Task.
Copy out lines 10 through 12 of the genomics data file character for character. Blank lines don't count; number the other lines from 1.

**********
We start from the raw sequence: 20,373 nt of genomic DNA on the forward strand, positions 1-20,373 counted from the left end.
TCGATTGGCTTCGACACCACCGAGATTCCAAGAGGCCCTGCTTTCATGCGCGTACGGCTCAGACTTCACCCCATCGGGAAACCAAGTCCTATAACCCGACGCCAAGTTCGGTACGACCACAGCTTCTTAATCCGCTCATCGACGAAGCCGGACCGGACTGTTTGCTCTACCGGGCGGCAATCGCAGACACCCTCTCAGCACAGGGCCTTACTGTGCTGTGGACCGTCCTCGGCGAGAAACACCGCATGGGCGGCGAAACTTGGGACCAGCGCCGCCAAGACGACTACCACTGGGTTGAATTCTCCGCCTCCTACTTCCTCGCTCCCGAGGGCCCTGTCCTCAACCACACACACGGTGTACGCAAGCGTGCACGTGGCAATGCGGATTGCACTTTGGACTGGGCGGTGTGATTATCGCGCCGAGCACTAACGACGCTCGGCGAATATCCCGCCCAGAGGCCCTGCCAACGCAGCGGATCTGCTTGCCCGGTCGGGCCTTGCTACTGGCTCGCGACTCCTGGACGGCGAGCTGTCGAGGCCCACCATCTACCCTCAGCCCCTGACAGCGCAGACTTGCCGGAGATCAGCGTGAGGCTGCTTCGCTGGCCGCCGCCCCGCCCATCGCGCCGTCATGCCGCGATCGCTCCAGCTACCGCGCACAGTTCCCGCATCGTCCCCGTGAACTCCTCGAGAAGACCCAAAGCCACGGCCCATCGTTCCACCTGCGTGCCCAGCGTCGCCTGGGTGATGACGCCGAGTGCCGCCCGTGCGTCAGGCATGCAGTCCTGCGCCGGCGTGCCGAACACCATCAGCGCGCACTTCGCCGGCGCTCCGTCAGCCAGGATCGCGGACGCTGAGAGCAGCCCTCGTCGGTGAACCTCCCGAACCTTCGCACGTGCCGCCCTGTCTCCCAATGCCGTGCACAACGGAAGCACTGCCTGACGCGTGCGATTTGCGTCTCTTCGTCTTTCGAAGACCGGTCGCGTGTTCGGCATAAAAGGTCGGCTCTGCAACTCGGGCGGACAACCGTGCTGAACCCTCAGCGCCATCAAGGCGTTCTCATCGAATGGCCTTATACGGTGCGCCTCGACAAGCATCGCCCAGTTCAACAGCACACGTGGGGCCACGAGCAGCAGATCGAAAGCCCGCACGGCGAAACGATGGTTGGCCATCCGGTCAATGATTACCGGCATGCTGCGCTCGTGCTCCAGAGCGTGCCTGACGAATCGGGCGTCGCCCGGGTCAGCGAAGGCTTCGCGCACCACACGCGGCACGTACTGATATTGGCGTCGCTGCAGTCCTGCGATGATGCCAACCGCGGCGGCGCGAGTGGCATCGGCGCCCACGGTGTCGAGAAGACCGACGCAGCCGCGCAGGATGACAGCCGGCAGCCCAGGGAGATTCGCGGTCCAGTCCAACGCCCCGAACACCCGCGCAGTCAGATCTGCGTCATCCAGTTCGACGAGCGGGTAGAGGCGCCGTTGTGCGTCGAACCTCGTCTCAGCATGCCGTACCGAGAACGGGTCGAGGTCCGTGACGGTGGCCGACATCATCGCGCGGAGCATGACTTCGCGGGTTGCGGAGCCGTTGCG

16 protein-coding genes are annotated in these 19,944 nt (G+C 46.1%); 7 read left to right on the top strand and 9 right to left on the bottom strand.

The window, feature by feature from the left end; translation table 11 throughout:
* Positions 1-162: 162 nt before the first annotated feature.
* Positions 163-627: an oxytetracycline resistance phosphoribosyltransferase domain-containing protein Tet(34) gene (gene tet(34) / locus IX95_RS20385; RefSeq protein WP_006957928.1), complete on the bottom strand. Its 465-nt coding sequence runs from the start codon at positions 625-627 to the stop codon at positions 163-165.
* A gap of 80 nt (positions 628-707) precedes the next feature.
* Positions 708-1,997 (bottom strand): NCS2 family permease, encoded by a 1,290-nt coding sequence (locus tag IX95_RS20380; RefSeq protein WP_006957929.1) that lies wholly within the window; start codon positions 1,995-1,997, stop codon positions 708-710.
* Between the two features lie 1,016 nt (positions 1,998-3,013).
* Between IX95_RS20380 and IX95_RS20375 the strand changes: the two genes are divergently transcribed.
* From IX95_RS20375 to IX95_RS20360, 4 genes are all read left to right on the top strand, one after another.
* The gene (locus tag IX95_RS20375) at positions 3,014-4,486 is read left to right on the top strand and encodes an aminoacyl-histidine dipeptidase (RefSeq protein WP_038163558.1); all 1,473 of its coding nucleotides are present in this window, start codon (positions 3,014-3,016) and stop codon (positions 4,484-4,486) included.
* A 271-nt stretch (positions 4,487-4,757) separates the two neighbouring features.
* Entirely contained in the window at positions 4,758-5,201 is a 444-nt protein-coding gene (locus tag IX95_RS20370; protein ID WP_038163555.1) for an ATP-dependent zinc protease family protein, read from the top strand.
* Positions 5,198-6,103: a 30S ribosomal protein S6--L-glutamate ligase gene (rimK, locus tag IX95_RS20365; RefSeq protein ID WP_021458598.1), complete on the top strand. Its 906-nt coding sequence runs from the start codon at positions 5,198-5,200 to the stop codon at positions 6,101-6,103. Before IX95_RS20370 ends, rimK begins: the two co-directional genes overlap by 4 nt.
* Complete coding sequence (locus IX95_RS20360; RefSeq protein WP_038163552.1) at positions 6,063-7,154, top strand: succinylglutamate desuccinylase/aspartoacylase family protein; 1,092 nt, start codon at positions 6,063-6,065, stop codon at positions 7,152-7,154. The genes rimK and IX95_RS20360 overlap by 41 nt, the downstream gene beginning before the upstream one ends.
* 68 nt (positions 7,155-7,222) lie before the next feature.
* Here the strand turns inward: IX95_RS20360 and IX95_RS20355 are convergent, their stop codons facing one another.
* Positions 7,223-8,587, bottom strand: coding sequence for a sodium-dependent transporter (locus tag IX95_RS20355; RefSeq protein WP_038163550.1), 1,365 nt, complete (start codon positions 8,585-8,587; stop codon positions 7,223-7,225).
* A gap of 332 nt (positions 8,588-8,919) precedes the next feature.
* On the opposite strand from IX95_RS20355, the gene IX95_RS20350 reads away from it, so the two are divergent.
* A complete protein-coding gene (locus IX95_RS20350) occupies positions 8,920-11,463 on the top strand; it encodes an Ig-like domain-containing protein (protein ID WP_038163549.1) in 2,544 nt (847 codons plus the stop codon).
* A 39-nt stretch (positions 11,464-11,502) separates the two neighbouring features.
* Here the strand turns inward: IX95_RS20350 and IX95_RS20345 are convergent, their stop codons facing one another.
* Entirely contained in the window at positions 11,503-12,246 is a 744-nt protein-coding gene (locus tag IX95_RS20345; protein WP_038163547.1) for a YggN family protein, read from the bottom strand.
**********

* Between IX95_RS20380 and IX95_RS20375 the strand changes: the two genes are divergently transcribed.
* From IX95_RS20375 to IX95_RS20360, 4 genes are all read left to right on the top strand, one after another.
* The gene (locus tag IX95_RS20375) at positions 3,014-4,486 is read left to right on the top strand and encodes an aminoacyl-histidine dipeptidase (RefSeq protein WP_038163558.1); all 1,473 of its coding nucleotides are present in this window, start codon (positions 3,014-3,016) and stop codon (positions 4,484-4,486) included.